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North Star

Some places feel right as soon as you walk through the door.

Homemade Italian food and a cosy ambience make North Star well worth visiting. Photograph: Colin Templeton
Homemade Italian food and a cosy ambience make North Star well worth visiting. Photograph: Colin Templeton

It is warm, cosy, and there is a radio murmuring in the background and folks talking Italian in the open kitchen. There is even a couple of full-fat sports reporters I recognise sitting there chatting about the day's press conference.

The menu is inked on to the wall tiles, there are cakes and foccacia on display, coffee in the air and a sizzling sound from the cooker. I order stew with garlic toast from the chalkboard then head back out to the car to get my glasses, planning a nice lazy read of my book in peace and quiet. But by the time I return there is a copy of The Herald Magazine being waved about. I hear Andrew, a reporter I know on The Hootsmon, saying the dreaded word "Dinertec" and a young Italian lady is soon right up beside me pointing at a photo of my much younger coupon and saying: "Is this you?"

How embarrassing. No secret squirrel here, then.

I can explain, though, as I eat my way through a lovely, rich and very Scottish beef stew that is today's special, some of the meat slightly flecked with charring from the pan with toast rubbed with garlic to accompany. "A customer just came in and said he had emailed you," says the owner Ester.

I know her name is Ester - and she is 25 years old - because she has already introduced herself and is now sitting beside me. "He left your photo and then a minute later you walked in. Crazy."

Ah, disastro. And my fault. That reader did email this morning mentioning a great place for pasta and as I was at that time in Peter's garage, not far away in Petershill Road, well, I came straight down. Not that it matters hugely, though, because I suspect no customer sits in here long without being chatted to by Ester. It reminds me very much of my Nonno's shop and cafe, where meals were cooked in the back shop, lollies freshly frozen in the open freezers and family life - complete with social calls from visitors - went on all around the customers. There is a young Italian couple with a baby sitting not far away from me right now bantering away to the kitchen staff. A brother? Sister-in-law? Anyway, it turns out that Ester's partner Maurizio is making pasta on Monday- none fresh today - and I am to come back. I say I will.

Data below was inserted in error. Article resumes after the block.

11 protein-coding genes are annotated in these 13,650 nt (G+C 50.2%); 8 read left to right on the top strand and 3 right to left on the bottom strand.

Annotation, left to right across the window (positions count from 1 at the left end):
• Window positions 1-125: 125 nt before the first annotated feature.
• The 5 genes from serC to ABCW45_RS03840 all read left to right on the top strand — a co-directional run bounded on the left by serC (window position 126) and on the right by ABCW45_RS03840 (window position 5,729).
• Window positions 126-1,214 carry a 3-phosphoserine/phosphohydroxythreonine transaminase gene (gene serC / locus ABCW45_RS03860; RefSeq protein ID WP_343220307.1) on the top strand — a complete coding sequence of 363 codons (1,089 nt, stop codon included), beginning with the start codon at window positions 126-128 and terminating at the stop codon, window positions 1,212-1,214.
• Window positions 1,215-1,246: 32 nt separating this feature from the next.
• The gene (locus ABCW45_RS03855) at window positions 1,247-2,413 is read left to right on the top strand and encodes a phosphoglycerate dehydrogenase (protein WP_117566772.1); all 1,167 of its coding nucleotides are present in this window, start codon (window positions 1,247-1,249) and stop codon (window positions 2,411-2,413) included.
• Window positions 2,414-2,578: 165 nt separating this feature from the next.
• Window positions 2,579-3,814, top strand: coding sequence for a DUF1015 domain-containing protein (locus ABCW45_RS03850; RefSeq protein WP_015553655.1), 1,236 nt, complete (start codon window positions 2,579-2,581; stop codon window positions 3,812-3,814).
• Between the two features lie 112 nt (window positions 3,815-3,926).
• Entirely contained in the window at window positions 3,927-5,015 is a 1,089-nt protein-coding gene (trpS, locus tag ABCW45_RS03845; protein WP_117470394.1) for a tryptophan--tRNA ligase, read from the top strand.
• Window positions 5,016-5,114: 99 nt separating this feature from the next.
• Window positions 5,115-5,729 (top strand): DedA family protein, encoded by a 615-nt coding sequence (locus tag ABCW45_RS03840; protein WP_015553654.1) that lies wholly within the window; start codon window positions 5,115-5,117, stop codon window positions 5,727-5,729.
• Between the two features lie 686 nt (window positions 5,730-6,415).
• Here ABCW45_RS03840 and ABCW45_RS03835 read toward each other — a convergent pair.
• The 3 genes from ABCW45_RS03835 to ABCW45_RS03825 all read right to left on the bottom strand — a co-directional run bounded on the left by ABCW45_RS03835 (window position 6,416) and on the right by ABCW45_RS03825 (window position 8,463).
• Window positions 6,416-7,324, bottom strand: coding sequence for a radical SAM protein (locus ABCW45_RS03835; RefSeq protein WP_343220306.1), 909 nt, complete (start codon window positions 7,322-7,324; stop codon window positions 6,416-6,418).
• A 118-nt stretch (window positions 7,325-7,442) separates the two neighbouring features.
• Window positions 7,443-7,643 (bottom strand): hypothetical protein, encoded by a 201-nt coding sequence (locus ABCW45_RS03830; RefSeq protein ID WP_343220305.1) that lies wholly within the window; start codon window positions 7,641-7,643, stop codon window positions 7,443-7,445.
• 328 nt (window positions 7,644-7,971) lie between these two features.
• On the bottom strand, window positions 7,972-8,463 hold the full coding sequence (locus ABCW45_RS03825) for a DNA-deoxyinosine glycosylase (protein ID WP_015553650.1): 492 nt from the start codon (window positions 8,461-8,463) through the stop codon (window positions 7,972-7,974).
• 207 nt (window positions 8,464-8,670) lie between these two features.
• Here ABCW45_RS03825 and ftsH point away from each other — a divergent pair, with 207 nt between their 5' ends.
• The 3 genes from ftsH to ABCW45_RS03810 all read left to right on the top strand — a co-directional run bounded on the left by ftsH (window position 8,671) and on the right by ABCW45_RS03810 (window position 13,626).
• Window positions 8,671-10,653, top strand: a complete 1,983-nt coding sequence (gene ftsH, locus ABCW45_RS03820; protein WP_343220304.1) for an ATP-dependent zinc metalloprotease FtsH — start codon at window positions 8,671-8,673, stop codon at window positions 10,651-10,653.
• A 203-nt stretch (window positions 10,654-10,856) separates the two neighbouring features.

"Ciao, ciao, ciao, how did you enjoy your weekend in Spain?" I am asked when I walk in having last time mentioned I was going to be super-budget flying, then two-star Michelin gorging in a place bizarrely called The Cabbage somewhere outside Barcelona.

A fresh lasagne without the usual bechamel and meat filling is on the chalk board and soon placed before me on one of these tiny wooden tables that are like lap restraints. This is a very traditional lasagne made with meatballs and sliced boiled egg, and has what tastes like freshly-made ricotta through it counteracting the richness in a dry and delicious way.

Of course, I have to try the creamy foccacia, toasted in the frying pan, and as there is a ravioli with wild mushroom and a salsiccia sauce on the noticeboard, I have some of that too. No wonder I am now considerably fatter than in that photo.

The sausage made from diced sausage and vegetables is super rich, slightly salty and yet does not kill the taste of the mushroom and parmesan ravioli. If I was going to grumble, which is hard because I think the chef actually made this specially, I would say the edges of the ravioli are too thick and therefore just a little too dry. A bit harder with the rolling pin? Otherwise great.

A handmade apple tart from the counter to follow. Another pot of tea? Why not, and I will read the papers. Yes, maybe I'll try a bit of that french toast as it is a speciality. You get the gist. A nice, well-run and friendly little family-run cafe.

North Star

108 Queen Margaret Drive, Glasgow (0141 946 5365)

Menu

Specials include a handmade ravioli, lasagne with meatballs, egg and ricotta, and a stew. Plus cakes, sandwiches and french toast. 4/5

Atmosphere

The radio plays low in the background, they are talking Italian in the kitchen. A cosy, comfortable, small space with bench seating and toaty tables. 5/5

Service

Run by a very friendly and chatty young Italian couple and their staff. The open kitchen is just a few feet away. 5/5

Price

Changing daily specials hover about the £6 mark - it is the west end of Glasgow, so reasonable given the quality. 3/5

Food

Hands-on homemade specials, either Italian or Scottish, which always have flavour and integrity. Meatball and egg lasagne an authentic treat. 7/10

TOTAL 24/30

If you know a restaurant Ron should review, email ronmackenna@fastmail.fm.

Contextual targeting label: 
Food and drink

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